For row nine place an edge triangle at each end with purple and green squares alternating between them – purple, green, purple, green, purple.

Row ten contains only three squares between the edge triangles – purple, gold, purple.

Now you can form the bottom right hand corner of the quilt – for row eleven place just one purple square between two edge triangles.  For row twelve use the final corner triangle.  That completes the layout of the rows – continue sewing them to each other as you go along.

Use gold for the border

Use gold for the border

Add the quilt border

As all the edges of this quilt are cut on the bias, having been cut from the diagonals of the squares, it’s a good idea to get the border on as quickly as you can.  This will help prevent the fabric from stretching.  Use 2.1/2″ strips of gold fabric – two lengths of 42.1/2″ for the top and bottom and two lengths of 55.1/2″ for the sides.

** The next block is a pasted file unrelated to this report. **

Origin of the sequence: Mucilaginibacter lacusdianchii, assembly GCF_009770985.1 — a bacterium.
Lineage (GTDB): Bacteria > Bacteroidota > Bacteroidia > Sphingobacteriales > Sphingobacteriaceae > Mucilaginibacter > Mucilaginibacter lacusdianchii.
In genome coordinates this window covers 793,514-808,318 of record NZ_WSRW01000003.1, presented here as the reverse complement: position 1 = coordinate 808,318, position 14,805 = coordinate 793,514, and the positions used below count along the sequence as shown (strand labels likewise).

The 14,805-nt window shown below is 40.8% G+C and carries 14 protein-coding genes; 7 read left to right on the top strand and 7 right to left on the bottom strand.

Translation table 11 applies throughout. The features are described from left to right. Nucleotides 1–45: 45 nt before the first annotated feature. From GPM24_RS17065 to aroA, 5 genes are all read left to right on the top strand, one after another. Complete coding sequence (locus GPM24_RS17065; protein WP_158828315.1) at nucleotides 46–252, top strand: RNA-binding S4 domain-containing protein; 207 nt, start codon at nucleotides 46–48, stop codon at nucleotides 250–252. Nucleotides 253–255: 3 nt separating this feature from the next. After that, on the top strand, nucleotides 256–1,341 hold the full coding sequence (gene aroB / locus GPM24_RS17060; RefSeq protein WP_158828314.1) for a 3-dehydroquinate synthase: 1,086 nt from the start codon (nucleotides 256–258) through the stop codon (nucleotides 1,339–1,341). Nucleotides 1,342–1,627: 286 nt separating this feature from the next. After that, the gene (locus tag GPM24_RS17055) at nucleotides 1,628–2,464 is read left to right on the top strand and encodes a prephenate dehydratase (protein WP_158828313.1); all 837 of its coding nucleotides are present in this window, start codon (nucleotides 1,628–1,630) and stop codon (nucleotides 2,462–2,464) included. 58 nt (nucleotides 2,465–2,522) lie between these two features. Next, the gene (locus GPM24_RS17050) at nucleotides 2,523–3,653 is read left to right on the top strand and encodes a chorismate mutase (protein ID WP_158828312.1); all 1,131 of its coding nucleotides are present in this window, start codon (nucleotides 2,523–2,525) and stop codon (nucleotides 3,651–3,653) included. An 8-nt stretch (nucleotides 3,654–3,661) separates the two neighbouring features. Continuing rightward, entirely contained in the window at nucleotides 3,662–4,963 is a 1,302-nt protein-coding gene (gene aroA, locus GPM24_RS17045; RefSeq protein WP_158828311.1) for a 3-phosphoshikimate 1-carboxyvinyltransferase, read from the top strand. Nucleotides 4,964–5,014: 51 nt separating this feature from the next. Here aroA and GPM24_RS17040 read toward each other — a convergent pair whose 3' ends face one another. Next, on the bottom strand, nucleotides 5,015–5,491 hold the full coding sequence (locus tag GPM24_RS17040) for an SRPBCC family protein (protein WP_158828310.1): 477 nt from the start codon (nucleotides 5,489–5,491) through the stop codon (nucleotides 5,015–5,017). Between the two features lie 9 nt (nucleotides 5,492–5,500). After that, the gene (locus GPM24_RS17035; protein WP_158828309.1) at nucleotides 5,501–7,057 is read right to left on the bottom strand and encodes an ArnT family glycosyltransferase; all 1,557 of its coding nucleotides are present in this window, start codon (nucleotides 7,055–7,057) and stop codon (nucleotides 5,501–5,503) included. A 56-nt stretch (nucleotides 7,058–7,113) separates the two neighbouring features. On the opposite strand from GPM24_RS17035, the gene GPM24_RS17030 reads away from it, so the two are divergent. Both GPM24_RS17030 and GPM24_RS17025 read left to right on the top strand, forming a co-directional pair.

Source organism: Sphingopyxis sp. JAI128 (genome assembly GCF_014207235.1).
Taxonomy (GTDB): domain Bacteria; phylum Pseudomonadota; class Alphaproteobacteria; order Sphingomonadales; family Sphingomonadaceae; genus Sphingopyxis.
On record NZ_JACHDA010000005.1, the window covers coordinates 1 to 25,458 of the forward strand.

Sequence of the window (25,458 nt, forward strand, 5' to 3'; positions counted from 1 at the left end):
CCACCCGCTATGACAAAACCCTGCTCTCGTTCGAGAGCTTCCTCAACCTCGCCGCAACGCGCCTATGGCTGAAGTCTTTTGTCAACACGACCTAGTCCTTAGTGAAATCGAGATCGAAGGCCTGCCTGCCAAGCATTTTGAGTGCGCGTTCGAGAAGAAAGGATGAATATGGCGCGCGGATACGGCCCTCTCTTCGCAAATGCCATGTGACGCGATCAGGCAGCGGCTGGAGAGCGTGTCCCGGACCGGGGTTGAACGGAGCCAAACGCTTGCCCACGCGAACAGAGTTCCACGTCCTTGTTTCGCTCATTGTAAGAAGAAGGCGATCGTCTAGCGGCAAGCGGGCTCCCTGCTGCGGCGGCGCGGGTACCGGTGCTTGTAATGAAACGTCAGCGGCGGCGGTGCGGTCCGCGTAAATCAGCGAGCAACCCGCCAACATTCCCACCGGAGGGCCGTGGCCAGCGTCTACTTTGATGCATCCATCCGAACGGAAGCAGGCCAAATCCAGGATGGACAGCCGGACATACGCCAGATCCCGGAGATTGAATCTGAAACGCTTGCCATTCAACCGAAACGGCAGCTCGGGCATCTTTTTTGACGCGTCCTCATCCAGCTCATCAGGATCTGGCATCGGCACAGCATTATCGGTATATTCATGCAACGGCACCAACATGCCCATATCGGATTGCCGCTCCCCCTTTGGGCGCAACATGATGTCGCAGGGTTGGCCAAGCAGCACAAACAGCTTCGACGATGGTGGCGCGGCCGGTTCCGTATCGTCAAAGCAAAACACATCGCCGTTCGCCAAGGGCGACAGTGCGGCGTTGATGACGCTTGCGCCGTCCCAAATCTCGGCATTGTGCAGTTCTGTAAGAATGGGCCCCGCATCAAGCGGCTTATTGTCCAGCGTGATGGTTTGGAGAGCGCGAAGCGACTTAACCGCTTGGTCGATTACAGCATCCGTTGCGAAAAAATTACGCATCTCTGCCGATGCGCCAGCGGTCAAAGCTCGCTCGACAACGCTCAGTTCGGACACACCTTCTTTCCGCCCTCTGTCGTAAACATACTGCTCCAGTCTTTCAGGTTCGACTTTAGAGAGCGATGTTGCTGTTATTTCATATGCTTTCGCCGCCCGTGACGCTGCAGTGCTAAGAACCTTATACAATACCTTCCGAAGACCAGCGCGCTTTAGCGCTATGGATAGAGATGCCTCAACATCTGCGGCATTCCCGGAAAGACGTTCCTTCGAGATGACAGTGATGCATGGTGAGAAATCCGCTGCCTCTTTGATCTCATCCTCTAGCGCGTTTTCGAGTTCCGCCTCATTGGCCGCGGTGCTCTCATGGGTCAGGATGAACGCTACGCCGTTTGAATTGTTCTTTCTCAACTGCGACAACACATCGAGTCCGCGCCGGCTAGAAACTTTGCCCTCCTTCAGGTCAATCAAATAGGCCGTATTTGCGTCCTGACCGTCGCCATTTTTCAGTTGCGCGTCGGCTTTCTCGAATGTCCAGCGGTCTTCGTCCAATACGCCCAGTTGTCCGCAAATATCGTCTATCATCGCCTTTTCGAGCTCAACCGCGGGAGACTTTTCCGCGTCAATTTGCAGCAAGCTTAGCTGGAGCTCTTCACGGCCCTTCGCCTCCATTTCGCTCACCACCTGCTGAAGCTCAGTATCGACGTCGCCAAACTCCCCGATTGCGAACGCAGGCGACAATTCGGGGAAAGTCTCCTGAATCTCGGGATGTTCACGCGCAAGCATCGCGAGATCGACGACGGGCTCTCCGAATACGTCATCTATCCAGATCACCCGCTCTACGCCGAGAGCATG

Trim the edges

Trim the edges

Before you sew the border on, trim the edges of the quilt where the triangle tips stick out.

That completes the Church Tile quilt top.  It is now ready for layering, quilting and binding.  Full details of these steps can be found in the quilting for beginners section.

Here’s the video:

Bath Abbey

Bath Abbey

Last week I mentioned that I was going to Wiltshire for the weekend.  To see my photos of the area, click here or click on the photo.

Over the years I have accumulated vast quantities of part finished quilts, never having time to complete them.  My cupboards are filled with PHD’s (project half done).